Curious looks — some bordering on confusion — were a welcome sign in a classroom at Orcutt Academy High School on a recent afternoon, where students worked to harness a new technology.
The chemistry students were learning the ins and outs of high-tech Student Response System devices, commonly called “clickers,” which allow users to electronically answer a posed question by pushing a button. The results are shown, often anonymously, as part of a real-time tally.
Curiosity denotes learning, which is exactly why a 2-year-old nonprofit dedicated to funding academics and science in the Orcutt Academy Charter program raised $2,000 to buy the devices.
The SOAAR (Supporting Orcutt Academy’s Academic Resources) foundation has been building a network of giving since its creation in spring 2011, when a group of concerned parents and school staff realized state funding alone could not provide the best for the charter.
“Clickers” are just the latest benefit of the nonprofit’s efforts, according to Laurel Ciervo, OAHS dean of student services and counseling.
Ciervo said teachers can use the devices, which were donated this school year, for multiple-choice questions as well as on tests and for data collection.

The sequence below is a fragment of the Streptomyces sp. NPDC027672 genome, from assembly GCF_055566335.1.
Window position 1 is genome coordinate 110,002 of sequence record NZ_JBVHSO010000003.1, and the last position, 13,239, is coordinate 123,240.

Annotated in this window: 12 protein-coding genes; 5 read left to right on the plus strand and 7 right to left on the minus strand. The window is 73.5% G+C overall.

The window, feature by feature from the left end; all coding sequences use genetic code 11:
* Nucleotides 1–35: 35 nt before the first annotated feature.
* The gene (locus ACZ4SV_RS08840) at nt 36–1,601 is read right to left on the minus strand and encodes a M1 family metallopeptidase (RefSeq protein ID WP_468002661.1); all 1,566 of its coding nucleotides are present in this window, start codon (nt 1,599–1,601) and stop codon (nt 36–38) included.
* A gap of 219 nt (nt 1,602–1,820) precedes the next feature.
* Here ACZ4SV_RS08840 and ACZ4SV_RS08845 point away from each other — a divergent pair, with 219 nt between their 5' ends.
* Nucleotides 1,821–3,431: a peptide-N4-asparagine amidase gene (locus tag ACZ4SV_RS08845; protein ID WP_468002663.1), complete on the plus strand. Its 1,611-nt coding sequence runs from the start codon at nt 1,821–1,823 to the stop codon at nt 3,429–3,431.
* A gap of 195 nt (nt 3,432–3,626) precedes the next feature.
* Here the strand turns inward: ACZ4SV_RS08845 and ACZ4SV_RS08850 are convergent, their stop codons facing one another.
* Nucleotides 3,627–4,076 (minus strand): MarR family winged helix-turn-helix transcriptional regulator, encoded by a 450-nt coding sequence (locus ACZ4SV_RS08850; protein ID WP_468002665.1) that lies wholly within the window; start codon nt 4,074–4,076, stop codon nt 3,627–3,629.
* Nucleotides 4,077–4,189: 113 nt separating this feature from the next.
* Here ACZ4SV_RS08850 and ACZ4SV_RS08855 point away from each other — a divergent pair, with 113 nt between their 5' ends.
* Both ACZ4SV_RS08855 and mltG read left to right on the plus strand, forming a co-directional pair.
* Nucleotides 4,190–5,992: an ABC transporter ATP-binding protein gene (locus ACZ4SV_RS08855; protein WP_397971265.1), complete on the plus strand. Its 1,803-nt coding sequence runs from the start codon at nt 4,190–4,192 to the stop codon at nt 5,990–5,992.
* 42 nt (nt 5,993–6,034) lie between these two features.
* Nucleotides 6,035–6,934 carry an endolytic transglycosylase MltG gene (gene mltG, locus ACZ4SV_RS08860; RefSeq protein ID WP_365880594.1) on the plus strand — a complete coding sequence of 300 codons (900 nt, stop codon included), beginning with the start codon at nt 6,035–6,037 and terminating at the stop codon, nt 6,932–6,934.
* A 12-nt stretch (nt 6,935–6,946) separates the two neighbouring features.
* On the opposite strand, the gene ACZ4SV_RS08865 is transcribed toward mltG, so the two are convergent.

“They can right away check for understanding,” she told Noozhawk. “It cuts down on a lot of time. (SOAAR)’s really financing school.”
SOAAR raised about $18,000 through grants, donations and fundraisers in its first fiscal year. So far for 2012-13, SOAAR has raised about $7,000, according to SOAAR board member Juliann Hemphill.
The nonprofit regularly supports the high school’s successful Spartatroniks Robotics Team, provides technology equipment and is currently raising funds for computer software.
Joe Dana, district director of charter programs, said SOAAR raises money through grants, organized events, direct asks to parents and families, and business donations.
“We cannot depend on Sacramento to fully fund everything we want to do,” Dana said. “If we want to do some special things, we’re going to have to be innovative and entrepreneurial ourselves.”
He said SOAAR is solely for academics, whereas the PTSA funds education enrichment, athletic boosters fund sports and the Orcutt Children’s Arts Foundation supplements arts.
“We are steadily making progress,” Dana said. “We do think that we have found a good reception. They like what it stands for. I think it’s important. Who knows where state financial stability is headed? We have got to look for what we can do.”